""The Courage of Lassie" MGM's 1946 sequel of sorts to its blockbuster, "Lassie Come Home" is by far the most depressingly humiliating cinema excursion for those old enough or young at heart enough to recall the tender poignancy of the original film. Minus Roddy McDowell, the film stars Elizabeth Taylor this time as Kathie Merrick - an angelic nymph living in serene surrealism until Lassie comes hobbling out of the forest with a gun shot wound. Seems Lassie took on for the team by a hunting youth played by none other that Little Rascals Alfalfa, Carl Switzer (billed here only as `first youth'...oh, well - it's a living!) Kathie restores the dog to health, inexplicably names her "Bill" (presumably because gender is something that Liz just didn't get at that early age) then sets Bill on a course of one perilous and implausible mishap upon the next. Bill gets hit by a truck, serves as part of the U.S. war effort in the Philippines, is considered an outcast of society, then a war hero, then gets shot yet again in a sort of war time bedtime story that would have made the likes of Ernest Hemmingway gush. Though this film too was a resounding hit upon its initial release there's very little in the way of the original's magical charm to insight loyalty or repeat viewings once you've sat through it once. The war nonsense is too intense for a family picture and, at times, laughable in a "I can't believe they did that" sort of way.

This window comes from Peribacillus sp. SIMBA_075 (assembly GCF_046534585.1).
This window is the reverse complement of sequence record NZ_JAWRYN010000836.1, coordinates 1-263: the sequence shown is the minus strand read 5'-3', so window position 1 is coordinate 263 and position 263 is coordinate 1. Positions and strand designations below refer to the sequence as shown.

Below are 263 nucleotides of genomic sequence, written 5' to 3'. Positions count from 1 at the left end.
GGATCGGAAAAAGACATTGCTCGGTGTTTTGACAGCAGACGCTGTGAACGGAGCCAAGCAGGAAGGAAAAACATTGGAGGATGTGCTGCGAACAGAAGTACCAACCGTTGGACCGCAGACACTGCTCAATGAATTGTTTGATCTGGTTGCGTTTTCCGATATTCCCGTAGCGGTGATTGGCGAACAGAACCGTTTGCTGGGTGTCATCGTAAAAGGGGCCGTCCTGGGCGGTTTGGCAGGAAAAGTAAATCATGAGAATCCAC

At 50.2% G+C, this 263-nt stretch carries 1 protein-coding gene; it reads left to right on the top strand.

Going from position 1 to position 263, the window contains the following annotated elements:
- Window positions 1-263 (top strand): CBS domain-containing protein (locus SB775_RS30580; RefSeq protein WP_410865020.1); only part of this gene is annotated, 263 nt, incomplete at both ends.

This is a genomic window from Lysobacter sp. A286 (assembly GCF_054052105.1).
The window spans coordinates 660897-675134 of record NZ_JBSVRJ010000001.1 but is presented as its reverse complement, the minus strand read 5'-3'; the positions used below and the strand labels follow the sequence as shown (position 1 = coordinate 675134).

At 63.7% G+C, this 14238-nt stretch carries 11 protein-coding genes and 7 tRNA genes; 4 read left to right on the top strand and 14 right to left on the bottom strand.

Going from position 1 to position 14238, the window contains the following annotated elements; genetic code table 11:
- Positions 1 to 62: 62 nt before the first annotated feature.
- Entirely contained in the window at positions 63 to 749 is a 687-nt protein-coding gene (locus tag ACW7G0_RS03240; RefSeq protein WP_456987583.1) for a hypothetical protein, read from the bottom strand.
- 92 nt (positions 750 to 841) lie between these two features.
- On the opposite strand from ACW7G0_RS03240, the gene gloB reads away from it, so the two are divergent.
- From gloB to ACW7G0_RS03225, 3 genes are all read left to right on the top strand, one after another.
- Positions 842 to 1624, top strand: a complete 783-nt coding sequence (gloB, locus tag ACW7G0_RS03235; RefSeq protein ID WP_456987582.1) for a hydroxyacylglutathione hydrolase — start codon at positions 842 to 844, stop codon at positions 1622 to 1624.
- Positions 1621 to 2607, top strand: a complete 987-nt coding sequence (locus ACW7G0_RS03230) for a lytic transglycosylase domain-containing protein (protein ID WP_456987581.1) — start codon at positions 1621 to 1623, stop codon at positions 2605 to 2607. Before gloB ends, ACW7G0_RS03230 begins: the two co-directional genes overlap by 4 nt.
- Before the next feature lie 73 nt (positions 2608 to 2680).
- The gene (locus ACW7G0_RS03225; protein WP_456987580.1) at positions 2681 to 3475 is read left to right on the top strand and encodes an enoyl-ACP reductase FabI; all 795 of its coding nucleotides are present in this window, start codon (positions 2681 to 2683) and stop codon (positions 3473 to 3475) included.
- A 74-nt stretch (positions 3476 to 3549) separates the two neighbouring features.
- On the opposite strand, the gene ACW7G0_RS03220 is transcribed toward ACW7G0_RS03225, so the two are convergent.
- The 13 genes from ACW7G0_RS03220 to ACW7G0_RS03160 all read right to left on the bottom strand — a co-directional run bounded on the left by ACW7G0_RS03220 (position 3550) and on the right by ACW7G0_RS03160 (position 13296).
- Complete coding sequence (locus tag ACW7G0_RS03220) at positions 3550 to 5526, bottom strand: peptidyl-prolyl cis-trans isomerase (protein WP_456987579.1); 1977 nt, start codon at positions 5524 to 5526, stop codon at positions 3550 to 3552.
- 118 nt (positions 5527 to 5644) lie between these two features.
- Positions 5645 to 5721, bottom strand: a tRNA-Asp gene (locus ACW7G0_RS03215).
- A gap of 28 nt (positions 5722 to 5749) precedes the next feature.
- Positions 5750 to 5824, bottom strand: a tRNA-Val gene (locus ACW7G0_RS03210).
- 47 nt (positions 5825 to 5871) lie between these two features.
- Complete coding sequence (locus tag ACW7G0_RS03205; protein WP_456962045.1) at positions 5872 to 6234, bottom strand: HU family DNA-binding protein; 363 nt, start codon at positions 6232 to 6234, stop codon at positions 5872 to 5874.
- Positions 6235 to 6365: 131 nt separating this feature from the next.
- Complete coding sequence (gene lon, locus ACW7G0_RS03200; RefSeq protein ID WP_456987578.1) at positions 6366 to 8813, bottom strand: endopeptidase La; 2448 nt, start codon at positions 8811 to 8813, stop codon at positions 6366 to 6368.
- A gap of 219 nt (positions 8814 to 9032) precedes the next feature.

Warner's DVD is even more of a disappointment than "Lassie Come Home". The worn film negative exhibits a very dated picture with inconsistently rendered colors that, at times, are vibrant - if garish - and other times, quite pale and uninspiring. Age related artifacts abound throughout and there is a considerable amount of edge enhancement and pixelization. Overall, fine details are very nicely realized. However, contrast and black levels are not very solid. The audio is mono but respectably cleaned up and presented with a fidelity that outweighs the visual characteristics. There are NO extras.